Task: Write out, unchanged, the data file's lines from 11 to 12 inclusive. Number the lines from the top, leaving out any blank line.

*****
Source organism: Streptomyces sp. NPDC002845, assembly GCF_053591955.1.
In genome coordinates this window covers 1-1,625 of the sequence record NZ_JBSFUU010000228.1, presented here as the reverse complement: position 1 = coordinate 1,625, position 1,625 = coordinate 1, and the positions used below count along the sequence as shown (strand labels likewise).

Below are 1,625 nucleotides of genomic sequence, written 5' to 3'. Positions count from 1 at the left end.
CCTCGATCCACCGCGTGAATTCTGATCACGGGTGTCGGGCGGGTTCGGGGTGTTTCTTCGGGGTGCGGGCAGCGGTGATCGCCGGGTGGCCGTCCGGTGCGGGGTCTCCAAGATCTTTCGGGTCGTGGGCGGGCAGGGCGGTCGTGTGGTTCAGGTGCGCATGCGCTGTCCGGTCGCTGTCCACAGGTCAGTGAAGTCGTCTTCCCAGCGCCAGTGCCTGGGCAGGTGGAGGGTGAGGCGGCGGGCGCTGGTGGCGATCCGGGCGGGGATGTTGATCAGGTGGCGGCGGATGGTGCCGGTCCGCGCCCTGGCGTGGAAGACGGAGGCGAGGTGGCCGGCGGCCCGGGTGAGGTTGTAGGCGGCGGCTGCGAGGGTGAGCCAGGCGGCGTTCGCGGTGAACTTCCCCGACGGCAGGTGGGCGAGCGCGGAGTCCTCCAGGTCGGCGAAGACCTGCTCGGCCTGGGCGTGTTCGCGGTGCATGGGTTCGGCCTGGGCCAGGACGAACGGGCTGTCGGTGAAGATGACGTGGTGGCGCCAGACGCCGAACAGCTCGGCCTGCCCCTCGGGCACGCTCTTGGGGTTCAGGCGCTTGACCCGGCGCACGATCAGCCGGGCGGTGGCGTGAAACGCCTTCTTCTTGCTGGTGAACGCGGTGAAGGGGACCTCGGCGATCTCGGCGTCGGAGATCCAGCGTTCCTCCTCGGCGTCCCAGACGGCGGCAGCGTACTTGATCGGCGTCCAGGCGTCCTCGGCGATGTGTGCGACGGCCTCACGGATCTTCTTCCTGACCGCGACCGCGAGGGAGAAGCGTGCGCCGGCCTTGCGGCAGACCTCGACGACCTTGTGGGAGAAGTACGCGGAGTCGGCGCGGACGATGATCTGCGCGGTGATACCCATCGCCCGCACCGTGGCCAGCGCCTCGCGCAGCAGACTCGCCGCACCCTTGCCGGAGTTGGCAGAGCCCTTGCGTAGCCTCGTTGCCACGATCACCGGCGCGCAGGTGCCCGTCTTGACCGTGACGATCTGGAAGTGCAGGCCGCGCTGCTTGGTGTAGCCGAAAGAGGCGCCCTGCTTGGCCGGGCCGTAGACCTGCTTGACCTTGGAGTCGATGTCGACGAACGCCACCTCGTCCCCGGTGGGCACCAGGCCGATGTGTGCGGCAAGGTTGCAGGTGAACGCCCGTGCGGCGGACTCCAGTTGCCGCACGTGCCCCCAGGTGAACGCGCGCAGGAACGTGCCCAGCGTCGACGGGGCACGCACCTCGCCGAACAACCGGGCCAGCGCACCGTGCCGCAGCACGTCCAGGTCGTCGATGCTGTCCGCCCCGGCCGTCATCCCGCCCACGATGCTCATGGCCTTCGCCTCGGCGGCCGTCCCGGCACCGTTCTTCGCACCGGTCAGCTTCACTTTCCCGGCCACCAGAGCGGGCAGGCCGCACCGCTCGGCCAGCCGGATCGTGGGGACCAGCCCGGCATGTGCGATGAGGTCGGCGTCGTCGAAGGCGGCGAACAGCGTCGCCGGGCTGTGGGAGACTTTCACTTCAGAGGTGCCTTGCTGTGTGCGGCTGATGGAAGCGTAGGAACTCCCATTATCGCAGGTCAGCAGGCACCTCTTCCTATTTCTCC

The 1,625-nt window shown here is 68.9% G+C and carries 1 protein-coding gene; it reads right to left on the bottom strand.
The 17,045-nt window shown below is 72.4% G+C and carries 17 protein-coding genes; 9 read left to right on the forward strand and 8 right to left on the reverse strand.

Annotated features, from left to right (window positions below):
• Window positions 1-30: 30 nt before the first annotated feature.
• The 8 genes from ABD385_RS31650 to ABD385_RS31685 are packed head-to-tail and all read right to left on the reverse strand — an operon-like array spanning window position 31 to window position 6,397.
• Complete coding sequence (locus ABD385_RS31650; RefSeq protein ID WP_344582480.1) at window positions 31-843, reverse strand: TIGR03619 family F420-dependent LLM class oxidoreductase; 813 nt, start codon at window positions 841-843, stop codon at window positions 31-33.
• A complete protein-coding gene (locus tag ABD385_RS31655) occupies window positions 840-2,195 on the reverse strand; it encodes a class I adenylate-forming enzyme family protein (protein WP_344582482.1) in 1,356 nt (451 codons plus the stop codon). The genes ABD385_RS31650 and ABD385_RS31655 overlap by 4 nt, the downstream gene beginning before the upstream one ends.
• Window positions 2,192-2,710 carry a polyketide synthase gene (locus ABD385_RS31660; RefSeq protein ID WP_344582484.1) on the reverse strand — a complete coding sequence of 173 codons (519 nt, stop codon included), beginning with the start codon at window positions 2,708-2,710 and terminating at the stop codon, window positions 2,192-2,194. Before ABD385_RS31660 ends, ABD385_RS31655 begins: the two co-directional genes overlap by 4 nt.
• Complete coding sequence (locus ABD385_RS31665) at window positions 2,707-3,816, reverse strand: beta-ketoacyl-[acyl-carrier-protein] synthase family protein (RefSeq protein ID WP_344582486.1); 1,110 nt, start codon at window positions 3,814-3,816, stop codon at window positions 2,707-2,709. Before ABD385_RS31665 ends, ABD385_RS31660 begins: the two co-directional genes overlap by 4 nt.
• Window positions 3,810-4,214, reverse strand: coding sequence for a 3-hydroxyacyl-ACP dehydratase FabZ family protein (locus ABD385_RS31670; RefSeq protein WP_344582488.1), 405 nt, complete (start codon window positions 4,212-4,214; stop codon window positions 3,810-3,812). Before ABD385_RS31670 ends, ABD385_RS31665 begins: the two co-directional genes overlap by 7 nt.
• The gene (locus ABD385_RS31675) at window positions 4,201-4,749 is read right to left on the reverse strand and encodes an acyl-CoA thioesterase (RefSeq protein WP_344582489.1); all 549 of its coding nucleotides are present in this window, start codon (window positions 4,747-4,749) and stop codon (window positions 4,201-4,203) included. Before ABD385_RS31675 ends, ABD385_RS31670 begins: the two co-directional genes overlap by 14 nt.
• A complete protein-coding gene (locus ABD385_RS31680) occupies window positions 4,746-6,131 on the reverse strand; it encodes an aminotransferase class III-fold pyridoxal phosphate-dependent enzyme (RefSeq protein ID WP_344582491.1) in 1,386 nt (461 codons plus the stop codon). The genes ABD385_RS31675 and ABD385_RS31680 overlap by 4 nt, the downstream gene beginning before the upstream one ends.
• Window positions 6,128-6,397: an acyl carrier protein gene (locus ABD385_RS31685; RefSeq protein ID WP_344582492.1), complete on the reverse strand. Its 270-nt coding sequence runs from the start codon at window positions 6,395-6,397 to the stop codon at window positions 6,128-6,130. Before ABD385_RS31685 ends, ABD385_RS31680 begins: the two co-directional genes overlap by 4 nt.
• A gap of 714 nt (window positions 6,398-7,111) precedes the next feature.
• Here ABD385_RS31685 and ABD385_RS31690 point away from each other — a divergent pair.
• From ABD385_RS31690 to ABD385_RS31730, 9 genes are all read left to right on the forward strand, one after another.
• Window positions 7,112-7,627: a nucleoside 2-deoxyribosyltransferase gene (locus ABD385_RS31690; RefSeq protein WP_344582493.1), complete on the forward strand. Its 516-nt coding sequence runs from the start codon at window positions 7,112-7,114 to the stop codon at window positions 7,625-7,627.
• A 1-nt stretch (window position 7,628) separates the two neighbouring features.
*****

• A complete protein-coding gene (locus tag ABD385_RS31655) occupies window positions 840-2,195 on the reverse strand; it encodes a class I adenylate-forming enzyme family protein (protein WP_344582482.1) in 1,356 nt (451 codons plus the stop codon). The genes ABD385_RS31650 and ABD385_RS31655 overlap by 4 nt, the downstream gene beginning before the upstream one ends.
• Window positions 2,192-2,710 carry a polyketide synthase gene (locus ABD385_RS31660; RefSeq protein ID WP_344582484.1) on the reverse strand — a complete coding sequence of 173 codons (519 nt, stop codon included), beginning with the start codon at window positions 2,708-2,710 and terminating at the stop codon, window positions 2,192-2,194. Before ABD385_RS31660 ends, ABD385_RS31655 begins: the two co-directional genes overlap by 4 nt.